Respirators: Pursuing the Perfect Fit

Respirators: Pursuing the Perfect Fit

A NIOSH/NPPTL challenge aims to foster technology that helps improve respirator fit to protect workers from respiratory hazards.

Dust. Fumes. Vapors. Particulate. Gases. Workers in many industries wear respirators to protect them from a wide spectrum of dangerous respiratory hazards. That said, their respirators are only as good as their fit. An ill-fitting respirator can result in leaks, significantly reducing its protective capabilities and exposing the worker to harmful substances.

A properly fitting respirator forms a tight seal against the face with no gaps, preventing these hazardous substances from being inhaled and causing health issues, such as respiratory diseases, chemical poisoning, or long-term organ damage. Also, when workers feel confident that their protective equipment is effective, they are more likely to use it consistently and correctly, enhancing the overall safety culture within the workplace.

This is why, in industries such as healthcare, construction, manufacturing, and chemical handling, where the risk of exposure to hazardous substances is high, a well-fitting respirator is essential — and required.

“When respirators are used in the workplace, the Occupational Safety and Health Administration requires that the workplace have a respiratory protection program in place, and part of that respiratory protection program is initial fit testing as well as annual fit testing,” says Maryann D’Alessandro, Ph.D., the Director of the National Personal Protective Technology Laboratory (NPPTL), the research center within the National Institute for Occupational Safety and Health (NIOSH).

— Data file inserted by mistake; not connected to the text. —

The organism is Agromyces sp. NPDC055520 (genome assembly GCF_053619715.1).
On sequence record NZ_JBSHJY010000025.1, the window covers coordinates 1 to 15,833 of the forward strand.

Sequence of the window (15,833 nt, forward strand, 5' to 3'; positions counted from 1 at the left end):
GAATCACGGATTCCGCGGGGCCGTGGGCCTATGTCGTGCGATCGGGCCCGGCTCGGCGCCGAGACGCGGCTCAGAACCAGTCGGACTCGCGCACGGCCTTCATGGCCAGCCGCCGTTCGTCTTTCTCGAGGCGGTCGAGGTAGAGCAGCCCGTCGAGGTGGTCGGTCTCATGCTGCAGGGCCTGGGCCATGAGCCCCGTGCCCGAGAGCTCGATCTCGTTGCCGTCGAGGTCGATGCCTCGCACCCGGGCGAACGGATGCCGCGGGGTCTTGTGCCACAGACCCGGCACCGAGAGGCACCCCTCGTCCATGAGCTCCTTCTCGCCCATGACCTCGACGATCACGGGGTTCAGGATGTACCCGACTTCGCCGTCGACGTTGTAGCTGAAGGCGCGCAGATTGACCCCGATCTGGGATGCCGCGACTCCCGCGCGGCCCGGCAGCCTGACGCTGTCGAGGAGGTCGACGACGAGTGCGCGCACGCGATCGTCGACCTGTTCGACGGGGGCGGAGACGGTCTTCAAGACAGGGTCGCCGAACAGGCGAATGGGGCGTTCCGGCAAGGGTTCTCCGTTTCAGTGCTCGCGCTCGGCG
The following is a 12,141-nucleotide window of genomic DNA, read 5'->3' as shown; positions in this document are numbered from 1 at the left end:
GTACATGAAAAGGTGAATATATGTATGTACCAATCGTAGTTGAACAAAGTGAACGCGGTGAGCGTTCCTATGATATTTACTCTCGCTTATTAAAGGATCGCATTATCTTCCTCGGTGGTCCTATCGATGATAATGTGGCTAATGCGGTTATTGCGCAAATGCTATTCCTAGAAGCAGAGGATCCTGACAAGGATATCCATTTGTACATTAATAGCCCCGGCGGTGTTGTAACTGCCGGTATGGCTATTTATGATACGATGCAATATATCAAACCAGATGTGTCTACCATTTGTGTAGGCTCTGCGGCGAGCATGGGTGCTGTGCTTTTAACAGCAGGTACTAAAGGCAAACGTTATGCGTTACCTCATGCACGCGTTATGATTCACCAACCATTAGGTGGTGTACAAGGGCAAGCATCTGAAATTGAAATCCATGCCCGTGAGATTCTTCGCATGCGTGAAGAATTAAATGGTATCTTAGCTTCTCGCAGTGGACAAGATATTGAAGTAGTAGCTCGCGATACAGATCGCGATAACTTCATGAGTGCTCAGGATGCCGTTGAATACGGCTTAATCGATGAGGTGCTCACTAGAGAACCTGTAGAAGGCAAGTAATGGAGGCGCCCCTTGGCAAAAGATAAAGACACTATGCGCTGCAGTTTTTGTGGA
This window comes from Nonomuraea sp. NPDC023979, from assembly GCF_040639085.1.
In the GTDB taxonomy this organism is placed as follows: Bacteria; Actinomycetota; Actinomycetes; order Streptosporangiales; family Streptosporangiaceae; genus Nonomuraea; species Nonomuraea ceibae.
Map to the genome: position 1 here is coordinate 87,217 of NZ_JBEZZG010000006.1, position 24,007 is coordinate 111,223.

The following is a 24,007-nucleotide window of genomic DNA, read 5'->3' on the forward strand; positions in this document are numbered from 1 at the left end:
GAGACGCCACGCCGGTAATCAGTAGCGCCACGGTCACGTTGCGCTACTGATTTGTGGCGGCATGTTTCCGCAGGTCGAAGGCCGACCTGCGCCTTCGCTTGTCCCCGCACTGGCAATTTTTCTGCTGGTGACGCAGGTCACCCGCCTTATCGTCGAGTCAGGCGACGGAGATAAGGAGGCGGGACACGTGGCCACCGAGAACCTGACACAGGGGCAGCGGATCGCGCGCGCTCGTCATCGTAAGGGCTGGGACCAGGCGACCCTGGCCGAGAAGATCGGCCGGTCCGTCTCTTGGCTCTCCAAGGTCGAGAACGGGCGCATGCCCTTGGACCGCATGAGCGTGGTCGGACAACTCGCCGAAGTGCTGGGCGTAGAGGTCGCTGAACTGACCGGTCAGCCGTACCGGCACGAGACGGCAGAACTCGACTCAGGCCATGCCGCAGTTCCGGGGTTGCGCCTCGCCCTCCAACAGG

However, while many workplaces have these respiratory protection programs in place, there are many instances where those using respirators might not have access to fit testing programs, she adds. (Think of the public during recent events such as the COVID-19 pandemic and wildland fires, for example.) 

Also, it’s important to keep in mind that no two faces are the same; people’s faces vary significantly in shape and size, making the need for proper fit all the more universal. So, improving respirator fit and fit evaluation is an evolving endeavor. 

Respirator Fit Evaluation Challenge

This is why the NPPTL started the Respirator Fit Evaluation Challenge. A collaboration between NIOSH/NPPTL, Capital Consulting Corporation and the NASA Tournament Lab, the challenge aims to foster the development of innovative and improved methods for assessing the fit of respirators to enhance worker protection. The challenge invites innovators to submit ideas through a multi-phase process, including initial proposal submission, development of prototypes, and final testing, to identify and advance new technologies for respirator fit evaluation.